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Federal monitor gives Newark police mixed grades in report

January 18, 2019 - 5:08 pm
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NEWARK, N.J. (AP) -- Newark's police department is making significant progress in engaging with the communities it serves but needs to improve its handling of civilian complaints and investigations of officer misconduct, according to the latest report by a federal monitor.

The department has been under federal oversight since 2016 after a three-year Justice Department probe found widespread constitutional violations and lax oversight.

The quarterly report released Wednesday said monitors were encouraged by the department's efforts to obtain community comment on its draft policies and training materials through forums, the internet and small group meetings.

"The protocol has started to shift the community's role from concerned observers to active participants in the Consent Decree process and NPD's reforms,'' monitor Peter Harvey wrote.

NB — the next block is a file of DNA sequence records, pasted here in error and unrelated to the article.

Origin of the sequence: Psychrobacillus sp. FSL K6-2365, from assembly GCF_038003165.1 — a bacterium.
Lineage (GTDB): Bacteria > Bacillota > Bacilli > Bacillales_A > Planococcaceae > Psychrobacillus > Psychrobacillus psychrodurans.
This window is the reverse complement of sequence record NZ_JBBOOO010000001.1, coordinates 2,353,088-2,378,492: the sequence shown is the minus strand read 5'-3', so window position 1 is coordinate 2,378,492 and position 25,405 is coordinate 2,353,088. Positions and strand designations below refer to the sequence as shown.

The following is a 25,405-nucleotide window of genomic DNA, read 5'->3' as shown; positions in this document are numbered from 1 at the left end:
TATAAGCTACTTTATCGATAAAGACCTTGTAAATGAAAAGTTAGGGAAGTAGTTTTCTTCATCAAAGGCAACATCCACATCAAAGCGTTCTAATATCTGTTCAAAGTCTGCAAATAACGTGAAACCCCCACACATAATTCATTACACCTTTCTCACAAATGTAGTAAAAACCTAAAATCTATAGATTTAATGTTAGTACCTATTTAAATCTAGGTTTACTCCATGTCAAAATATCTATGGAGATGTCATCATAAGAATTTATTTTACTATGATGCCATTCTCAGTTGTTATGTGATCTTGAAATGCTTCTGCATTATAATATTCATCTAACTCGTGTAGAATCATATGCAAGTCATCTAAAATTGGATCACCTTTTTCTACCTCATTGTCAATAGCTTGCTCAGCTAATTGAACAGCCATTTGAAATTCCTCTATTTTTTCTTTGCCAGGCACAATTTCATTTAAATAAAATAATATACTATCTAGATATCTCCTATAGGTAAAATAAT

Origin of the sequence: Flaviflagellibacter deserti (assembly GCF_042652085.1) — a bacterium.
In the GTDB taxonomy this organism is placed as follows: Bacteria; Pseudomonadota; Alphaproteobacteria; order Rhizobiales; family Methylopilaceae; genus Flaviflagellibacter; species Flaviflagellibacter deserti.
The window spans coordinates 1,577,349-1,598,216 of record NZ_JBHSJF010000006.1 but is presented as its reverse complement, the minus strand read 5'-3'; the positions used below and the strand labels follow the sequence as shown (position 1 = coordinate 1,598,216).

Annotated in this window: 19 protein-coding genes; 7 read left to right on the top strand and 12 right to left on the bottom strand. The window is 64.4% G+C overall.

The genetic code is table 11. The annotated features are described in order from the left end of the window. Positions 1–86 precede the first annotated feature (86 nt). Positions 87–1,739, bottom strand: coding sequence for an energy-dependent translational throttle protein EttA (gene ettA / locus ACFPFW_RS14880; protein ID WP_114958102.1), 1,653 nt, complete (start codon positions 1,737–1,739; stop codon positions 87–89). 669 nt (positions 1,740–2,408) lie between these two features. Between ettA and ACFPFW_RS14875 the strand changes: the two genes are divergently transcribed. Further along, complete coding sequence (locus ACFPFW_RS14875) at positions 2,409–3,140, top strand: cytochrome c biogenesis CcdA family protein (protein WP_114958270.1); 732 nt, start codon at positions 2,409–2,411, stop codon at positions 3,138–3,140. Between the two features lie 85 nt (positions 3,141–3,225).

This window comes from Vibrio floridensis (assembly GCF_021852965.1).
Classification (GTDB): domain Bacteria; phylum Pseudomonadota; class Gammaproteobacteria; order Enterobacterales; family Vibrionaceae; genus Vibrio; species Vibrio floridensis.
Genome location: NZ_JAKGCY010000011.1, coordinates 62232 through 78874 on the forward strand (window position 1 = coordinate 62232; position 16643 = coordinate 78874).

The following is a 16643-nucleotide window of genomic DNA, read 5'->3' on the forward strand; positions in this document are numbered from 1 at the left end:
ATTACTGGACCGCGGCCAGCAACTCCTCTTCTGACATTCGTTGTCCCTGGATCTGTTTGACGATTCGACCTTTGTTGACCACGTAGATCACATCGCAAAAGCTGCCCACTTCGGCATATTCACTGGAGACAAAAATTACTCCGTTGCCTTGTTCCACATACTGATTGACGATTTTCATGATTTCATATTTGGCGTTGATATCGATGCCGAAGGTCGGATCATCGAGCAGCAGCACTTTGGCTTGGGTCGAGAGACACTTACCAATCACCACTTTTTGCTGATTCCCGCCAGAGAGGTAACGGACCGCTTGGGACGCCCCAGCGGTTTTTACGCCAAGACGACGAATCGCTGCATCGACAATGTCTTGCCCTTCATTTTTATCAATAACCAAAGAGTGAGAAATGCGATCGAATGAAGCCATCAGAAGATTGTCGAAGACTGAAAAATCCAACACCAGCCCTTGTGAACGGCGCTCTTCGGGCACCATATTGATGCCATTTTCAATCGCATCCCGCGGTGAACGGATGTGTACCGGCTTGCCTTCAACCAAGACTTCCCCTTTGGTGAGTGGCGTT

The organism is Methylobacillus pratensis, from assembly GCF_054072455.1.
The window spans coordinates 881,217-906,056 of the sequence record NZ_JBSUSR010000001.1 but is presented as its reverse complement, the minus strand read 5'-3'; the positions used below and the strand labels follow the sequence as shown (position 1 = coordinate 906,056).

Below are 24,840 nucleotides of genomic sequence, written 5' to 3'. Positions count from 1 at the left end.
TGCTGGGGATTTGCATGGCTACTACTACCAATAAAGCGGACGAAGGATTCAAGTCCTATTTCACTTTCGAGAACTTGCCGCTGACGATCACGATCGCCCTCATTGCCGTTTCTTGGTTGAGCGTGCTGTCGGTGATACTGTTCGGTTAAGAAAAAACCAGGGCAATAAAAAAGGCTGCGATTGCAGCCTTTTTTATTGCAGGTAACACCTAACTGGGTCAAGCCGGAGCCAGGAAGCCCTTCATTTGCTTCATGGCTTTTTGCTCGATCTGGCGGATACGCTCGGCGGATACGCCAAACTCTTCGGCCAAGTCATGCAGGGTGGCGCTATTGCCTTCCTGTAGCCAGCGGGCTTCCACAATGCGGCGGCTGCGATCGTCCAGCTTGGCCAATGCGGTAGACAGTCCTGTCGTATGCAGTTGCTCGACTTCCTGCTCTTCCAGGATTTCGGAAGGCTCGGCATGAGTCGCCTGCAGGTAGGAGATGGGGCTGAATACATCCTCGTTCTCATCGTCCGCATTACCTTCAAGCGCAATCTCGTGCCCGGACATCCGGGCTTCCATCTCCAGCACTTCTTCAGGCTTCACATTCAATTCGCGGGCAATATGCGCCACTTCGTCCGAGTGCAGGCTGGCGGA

The report found improvements needed in other areas.

It said the department must make it easier for civilians to file complaints, which are now mostly handled in-person at police precincts which are ``ill-suited for discussion of sensitive subjects.''

It also criticized the department's classification of complaints alleging misconduct into broad categories. For example, a woman's allegation that plainclothes officers had stolen drugs from her, took her into a van and threatened to deport her if she did not become an informant was filed under the heading ``Conduct.''

The report also found internal affairs interviews with officers weren't sufficiently thorough. In one case, an officer who had fired on a suspect who later turned out to be unarmed was interviewed for a total of six minutes.

A message seeking comment was left for a spokesman for the police department.